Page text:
From Wesleyan Democracy Matters:
With nearly $2 billion spent by House and Senate candidates, the 2010 midterm elections were easily the most expensive midterm elections in U.S. history. When a Senator, on average, spends 1/3 of his or her time fund-raising, we can’t be surprised nothing gets done.
The Fair Elections Now Act (FENA) would allow candidates to reject the status quo which necessitates donations from mostly old white men. Through a combination of small donation under $100 and public financing, candidates can be financially competitive without prostituting themselves to corporations.
Comprehensive election reform has never had a better chance of passing. Now is the time to act!
Please take 60 seconds and sign the Wesleyan Democracy Matters petition in support of the Fair Elections Now Act.
For more information about FENA, click here.
I support this act. Democrats receive so much support from the ultra-wealthy that it’s putting our liberties and rights in jeopardy.
This act will ultimately help the Republicans and it will harm the Democrats.
Can’t do shit without money; campaign donations, and large sums at that, are needed for even your precious Democrats.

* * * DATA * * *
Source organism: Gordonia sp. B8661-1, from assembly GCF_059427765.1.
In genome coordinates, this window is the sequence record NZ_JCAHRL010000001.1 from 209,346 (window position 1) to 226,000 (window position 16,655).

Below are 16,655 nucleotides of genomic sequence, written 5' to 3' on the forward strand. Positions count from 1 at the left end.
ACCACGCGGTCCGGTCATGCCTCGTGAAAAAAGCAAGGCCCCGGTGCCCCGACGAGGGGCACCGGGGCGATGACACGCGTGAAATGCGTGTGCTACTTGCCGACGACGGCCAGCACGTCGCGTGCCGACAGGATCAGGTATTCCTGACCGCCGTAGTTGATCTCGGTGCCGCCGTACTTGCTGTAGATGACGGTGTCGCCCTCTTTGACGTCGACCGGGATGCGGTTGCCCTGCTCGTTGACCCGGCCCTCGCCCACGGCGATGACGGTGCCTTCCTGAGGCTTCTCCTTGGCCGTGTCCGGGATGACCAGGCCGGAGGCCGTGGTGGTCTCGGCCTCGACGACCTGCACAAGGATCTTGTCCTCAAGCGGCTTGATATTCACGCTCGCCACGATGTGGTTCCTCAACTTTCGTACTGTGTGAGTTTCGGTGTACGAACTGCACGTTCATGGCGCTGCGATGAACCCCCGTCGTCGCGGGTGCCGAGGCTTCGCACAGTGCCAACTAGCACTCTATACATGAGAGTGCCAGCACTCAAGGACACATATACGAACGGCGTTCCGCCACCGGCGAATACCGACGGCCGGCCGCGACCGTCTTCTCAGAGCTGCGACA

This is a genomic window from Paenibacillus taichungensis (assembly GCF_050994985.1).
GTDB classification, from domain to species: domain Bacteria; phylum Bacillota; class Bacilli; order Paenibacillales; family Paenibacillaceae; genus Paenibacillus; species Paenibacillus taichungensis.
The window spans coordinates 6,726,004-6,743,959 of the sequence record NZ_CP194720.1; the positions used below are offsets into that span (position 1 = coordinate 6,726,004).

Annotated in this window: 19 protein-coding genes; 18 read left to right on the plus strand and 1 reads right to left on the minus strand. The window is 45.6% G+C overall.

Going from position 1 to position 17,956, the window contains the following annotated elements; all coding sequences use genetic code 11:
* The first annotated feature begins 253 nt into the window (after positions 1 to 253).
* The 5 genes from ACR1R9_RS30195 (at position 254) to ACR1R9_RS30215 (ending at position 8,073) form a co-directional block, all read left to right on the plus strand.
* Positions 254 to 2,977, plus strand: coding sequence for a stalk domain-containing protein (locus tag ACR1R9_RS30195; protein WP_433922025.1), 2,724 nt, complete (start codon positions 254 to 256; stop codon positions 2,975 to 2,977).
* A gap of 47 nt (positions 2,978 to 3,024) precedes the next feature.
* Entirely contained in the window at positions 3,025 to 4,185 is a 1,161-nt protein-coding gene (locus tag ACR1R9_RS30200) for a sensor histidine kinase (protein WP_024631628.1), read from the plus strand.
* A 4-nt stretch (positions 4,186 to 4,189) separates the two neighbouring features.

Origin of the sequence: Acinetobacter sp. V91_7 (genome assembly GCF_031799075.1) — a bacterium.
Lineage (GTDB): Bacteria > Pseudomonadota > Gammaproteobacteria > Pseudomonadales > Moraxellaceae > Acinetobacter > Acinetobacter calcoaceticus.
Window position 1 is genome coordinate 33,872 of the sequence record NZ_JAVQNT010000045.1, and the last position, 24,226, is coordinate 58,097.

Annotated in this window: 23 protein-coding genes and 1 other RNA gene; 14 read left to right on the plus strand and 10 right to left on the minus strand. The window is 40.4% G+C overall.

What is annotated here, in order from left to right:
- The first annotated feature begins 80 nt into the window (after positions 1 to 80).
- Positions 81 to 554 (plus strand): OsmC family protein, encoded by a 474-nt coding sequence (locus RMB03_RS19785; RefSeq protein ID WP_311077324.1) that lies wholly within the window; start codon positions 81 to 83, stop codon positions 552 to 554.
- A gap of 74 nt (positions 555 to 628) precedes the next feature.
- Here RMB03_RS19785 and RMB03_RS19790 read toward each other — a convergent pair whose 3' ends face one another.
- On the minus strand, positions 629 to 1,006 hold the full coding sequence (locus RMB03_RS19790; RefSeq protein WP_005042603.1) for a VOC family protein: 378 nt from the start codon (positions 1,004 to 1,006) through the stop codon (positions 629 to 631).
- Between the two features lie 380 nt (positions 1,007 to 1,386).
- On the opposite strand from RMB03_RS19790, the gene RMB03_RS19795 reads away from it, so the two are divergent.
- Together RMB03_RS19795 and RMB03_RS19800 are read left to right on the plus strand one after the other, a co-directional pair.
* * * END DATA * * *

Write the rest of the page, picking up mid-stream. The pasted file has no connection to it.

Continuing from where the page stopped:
Oh, also, the SC called. They say that monetary donations are covered under free speech.
Democracy Matters is not affiliated with any particular political party.
As Syed said, Democracy Matters is non-partisan. You can check out our website here: http://www.democracymatters.org/.
You neglected to read about the Act. FENA is a voluntary program, crafted in such a way that those who use public financing will get similar financial resources as those who do not. Those who want to raise money from corporations, still can. However, if the Connecticut public financing system is any indication (81% of candidates have opted-in), most will choose to opt-in, because, frankly, raising money from corporations and wealthy citizens is a huge pain in the ass!
The system is very similar to the one in Connecticut. In fact the system in CT was challenged in court this past summer and only two small provisions were struck down. The national bill does not contain those provisions. The Supreme Court has said donations are “free speech,” (an interpretation which many legal scholars disagree with) but even under their interpretation of free speech, FENA is entirely constitutional.